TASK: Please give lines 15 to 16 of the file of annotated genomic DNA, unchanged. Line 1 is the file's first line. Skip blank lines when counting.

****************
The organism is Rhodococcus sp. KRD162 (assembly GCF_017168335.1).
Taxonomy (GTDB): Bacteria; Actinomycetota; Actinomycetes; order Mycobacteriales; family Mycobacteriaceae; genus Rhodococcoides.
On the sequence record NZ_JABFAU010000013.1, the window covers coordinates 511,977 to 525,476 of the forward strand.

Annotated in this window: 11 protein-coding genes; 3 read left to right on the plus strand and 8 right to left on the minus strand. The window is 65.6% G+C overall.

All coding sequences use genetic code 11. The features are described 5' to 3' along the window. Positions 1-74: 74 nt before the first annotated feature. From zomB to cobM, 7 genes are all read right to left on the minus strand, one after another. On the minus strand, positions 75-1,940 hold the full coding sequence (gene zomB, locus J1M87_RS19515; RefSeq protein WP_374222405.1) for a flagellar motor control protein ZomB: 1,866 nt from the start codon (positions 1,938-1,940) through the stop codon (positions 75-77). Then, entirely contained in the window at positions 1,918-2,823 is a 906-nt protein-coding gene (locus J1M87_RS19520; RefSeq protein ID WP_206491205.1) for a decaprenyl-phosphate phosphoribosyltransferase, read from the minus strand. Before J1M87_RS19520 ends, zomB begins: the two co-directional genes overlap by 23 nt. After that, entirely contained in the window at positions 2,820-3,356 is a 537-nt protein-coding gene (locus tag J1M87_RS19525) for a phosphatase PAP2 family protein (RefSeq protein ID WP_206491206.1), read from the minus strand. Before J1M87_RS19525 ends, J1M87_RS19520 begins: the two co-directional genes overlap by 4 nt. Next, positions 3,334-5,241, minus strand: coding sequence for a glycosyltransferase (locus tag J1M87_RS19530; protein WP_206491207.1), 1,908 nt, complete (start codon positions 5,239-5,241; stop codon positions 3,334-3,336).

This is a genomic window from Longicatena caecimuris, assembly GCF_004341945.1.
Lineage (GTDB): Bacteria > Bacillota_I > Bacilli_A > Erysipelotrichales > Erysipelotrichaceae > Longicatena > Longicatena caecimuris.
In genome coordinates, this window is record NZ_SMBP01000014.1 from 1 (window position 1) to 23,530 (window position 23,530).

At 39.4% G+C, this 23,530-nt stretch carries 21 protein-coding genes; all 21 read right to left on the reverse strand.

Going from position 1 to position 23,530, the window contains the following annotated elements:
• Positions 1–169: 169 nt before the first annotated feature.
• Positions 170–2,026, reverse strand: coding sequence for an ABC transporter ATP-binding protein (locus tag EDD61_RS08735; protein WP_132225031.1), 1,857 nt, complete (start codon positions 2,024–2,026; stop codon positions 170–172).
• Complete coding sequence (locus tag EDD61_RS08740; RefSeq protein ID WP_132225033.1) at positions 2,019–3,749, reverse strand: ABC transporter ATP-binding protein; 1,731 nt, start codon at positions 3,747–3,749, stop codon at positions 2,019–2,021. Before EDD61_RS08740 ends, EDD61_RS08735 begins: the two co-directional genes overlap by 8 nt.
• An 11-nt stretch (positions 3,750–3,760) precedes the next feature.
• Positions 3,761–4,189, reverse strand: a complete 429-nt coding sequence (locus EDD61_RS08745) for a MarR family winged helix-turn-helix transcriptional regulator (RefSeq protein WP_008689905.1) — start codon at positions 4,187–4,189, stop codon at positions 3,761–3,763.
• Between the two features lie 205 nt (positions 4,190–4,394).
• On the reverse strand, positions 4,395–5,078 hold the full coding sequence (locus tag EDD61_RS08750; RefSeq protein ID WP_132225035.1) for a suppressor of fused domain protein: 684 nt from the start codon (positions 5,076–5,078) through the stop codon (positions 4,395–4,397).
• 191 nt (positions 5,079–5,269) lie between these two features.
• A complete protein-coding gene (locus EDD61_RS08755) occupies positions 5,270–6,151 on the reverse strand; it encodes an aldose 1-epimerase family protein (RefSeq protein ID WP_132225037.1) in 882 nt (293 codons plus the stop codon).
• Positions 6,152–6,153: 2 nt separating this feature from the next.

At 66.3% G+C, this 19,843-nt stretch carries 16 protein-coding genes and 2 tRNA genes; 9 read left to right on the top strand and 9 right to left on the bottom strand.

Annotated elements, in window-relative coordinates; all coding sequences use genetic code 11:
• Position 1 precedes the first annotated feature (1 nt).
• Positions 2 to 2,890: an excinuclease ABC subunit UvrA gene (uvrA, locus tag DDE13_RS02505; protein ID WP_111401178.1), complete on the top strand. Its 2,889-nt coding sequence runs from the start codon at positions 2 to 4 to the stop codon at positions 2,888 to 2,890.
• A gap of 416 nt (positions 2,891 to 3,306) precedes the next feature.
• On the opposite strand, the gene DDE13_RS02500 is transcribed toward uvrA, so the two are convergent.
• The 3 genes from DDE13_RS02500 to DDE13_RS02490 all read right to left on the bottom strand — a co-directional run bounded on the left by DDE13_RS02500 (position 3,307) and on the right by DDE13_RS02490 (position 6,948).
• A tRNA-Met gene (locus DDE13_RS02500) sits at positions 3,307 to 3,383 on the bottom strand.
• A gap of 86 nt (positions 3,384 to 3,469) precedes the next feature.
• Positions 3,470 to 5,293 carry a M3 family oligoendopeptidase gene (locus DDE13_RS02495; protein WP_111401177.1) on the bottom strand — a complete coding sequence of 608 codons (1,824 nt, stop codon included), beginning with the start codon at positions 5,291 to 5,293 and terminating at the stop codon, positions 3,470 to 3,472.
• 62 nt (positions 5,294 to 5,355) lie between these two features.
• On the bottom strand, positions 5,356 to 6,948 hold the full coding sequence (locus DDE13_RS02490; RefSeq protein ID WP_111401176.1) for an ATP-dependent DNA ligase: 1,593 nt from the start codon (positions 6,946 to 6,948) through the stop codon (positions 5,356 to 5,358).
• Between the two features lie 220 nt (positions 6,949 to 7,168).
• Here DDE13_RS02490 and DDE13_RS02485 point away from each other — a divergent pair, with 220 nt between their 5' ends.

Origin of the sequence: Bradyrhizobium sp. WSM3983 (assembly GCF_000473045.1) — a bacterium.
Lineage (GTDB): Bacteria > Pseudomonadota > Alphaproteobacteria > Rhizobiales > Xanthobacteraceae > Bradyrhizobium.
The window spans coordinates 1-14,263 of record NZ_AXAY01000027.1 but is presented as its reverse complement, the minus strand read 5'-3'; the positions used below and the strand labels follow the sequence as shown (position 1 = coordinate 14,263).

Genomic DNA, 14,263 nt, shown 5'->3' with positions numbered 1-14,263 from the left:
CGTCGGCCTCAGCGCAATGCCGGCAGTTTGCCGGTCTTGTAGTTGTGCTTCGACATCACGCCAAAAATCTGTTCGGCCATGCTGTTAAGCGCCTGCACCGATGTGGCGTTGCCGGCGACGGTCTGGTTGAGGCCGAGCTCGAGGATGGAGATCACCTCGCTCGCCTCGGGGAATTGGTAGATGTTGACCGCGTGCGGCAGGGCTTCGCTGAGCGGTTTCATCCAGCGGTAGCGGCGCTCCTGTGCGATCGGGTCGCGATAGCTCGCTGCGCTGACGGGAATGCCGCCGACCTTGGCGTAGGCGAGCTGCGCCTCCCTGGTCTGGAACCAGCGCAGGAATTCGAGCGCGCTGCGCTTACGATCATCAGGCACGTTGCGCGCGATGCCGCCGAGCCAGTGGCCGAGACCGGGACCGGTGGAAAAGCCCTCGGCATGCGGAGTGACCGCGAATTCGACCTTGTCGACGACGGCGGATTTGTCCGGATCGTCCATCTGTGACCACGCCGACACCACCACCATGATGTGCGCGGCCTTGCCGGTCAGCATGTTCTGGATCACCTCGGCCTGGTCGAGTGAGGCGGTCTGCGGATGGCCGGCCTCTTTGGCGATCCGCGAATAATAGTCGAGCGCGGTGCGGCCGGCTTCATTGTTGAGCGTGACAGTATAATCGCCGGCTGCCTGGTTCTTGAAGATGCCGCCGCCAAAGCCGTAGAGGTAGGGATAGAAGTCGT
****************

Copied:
• Positions 3,761–4,189, reverse strand: a complete 429-nt coding sequence (locus EDD61_RS08745) for a MarR family winged helix-turn-helix transcriptional regulator (RefSeq protein WP_008689905.1) — start codon at positions 4,187–4,189, stop codon at positions 3,761–3,763.
• Between the two features lie 205 nt (positions 4,190–4,394).